Farmers are calling for the implementation of all necessary measures to protect their operations against praedial larceny.
Speaking before a standing-room-only audience this morning at a public forum hosted by the Ministry of Agriculture at the Lloyd Erskine Sandiford Centre, many said they were fed up with what they described as Government’s lack of seriousness in dealing with the issues affecting them and the agriculture sector generally.
One long-time farmer, Vincent Layne, asked that new legislation be established to protect them from prosecution when they engaged in measures to protect their livelihood. One measure he sited was protection if an individual who trespassed on their property with the sole purpose of committing a crime was killed or harm in the process.
“We need to stop with all this fancy talk and deal with the issue…,” he said. “The issue is that we want legislation so that we can even get guns too. We got white little children in this country walking ’bout with guns down pun their foot strap on and black people we cannot get firearms.
“It hurts when you borrow money … and theft happens, so you have to find a way and means to protect yourself. There must be some law if a farmer kill a man on his place. I am supposed to be a bone fide Holy Ghost Christian, if I kill a man on the farm I serve the same God that give David six rocks to kill Goliath.
“I am not saying that we should go about killing people …, but I am saying†if you catch a man on the farm, you don’t ask him what he is doing… You the people in the Ministry of Agriculture need to talk to a few who are serious to talk to the law makers to say what we want,” he added.
Christopher McCollin, who had been in farming for more than 40 years, also complained about all the talk and the lack of action on the Government’s part.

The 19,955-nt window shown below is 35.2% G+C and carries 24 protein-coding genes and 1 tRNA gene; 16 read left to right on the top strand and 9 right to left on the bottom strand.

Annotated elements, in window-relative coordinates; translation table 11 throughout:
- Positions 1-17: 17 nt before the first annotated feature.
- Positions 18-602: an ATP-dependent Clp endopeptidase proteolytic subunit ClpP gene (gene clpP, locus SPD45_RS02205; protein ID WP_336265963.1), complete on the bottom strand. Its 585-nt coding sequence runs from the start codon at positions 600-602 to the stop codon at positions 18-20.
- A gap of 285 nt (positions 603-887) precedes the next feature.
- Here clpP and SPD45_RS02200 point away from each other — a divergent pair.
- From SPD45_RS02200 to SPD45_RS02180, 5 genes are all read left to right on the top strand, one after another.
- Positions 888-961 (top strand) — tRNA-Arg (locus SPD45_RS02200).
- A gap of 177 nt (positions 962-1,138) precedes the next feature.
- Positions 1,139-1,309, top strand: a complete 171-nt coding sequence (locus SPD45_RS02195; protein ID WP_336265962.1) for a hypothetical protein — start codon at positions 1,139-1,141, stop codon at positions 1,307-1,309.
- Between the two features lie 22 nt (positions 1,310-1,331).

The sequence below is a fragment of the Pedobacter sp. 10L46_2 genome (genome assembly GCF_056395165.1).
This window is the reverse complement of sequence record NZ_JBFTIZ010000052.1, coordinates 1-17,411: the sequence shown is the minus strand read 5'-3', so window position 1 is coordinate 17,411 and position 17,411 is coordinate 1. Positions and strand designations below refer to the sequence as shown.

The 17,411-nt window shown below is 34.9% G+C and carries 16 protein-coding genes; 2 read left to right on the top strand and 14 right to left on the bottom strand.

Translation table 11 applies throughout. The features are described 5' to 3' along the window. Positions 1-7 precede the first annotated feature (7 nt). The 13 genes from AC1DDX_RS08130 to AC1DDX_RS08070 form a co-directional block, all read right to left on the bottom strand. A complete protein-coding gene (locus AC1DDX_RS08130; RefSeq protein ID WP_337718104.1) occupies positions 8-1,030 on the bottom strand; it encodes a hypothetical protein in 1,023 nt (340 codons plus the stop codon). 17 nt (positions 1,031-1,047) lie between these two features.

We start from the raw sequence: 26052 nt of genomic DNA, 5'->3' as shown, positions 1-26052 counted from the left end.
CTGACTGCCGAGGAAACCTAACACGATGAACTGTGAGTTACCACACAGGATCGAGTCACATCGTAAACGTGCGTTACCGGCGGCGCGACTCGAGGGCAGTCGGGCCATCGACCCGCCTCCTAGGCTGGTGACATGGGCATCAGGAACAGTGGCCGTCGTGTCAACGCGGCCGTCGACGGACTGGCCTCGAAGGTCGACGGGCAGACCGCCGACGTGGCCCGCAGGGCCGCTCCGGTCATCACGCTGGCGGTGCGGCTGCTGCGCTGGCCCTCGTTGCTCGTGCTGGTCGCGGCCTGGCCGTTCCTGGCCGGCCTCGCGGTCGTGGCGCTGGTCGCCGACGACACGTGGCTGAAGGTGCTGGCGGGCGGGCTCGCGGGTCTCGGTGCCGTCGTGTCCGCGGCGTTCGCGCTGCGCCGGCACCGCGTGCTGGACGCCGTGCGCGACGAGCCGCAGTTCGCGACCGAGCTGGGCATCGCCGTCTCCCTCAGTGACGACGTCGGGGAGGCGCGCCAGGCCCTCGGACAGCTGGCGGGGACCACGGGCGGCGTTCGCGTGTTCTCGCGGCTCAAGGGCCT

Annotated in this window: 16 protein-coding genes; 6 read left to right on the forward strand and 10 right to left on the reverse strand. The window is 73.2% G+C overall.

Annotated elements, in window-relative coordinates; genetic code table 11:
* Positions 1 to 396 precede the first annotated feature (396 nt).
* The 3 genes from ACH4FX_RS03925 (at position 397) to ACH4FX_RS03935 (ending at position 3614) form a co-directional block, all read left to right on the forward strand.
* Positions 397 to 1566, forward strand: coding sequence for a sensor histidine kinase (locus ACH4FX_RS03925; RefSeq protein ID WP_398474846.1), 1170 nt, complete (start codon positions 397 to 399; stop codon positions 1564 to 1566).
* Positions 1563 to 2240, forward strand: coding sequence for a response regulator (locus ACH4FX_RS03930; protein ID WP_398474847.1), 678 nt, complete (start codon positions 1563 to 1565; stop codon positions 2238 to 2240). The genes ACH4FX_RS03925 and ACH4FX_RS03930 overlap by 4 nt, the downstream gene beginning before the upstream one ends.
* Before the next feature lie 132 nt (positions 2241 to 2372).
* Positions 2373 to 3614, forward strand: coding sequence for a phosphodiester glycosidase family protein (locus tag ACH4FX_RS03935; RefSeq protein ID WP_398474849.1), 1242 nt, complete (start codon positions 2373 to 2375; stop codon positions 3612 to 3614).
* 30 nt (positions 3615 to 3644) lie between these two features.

He said he was a director and member of many agricultural boards and committees so what was being said was said previously for more than 30 or 40 years and he was satisfied that conditions for the farmers could not improve until Government demonstrated its seriousness instead of just talking about it.
However, the Chief Executive Officer of the Barbados Agricultural Development and Marketing Corporation, Fay Best, told the farmers there was not much that Government could do, but advised that farmers themselves should unite to improve their own conditions.
“I am not a farmer and there is only so much I can do or the ministry can do, the farmers need to come together. The police have said it, the ministry has said it… We want to provide a forum for you to do that. We want to look at the different issues and determined how best they can be addressed,” she said.
“There are plans and it would mean that all the talk would have to stop, people would have to stop venting and people would have to put their nose to the window, open the window and do something and stop calling on Government to make a solution when they can help. I can make all of the suggestions in the world but you have to contribute.
“I have a team that needs some support, it needs more people, more resources… There are solutions, we have developed some ideas that we want to move forward with in terms of how praedial larceny situation can be helped. We have been developing a numbers of plans that will address most of these concerns but I work from an organisation that is a statutory corporation,” said Best.
The hundreds of who attended today’s meeting voiced their concerns about issues that included praedial larceny, the enforcement of existing praedial larceny laws, monkeys and dogs raiding of crop, animal theft and water problems. Barbados newest body to represent the farmers, The Farmers’ Association of Barbados, was also launched. (KC)†††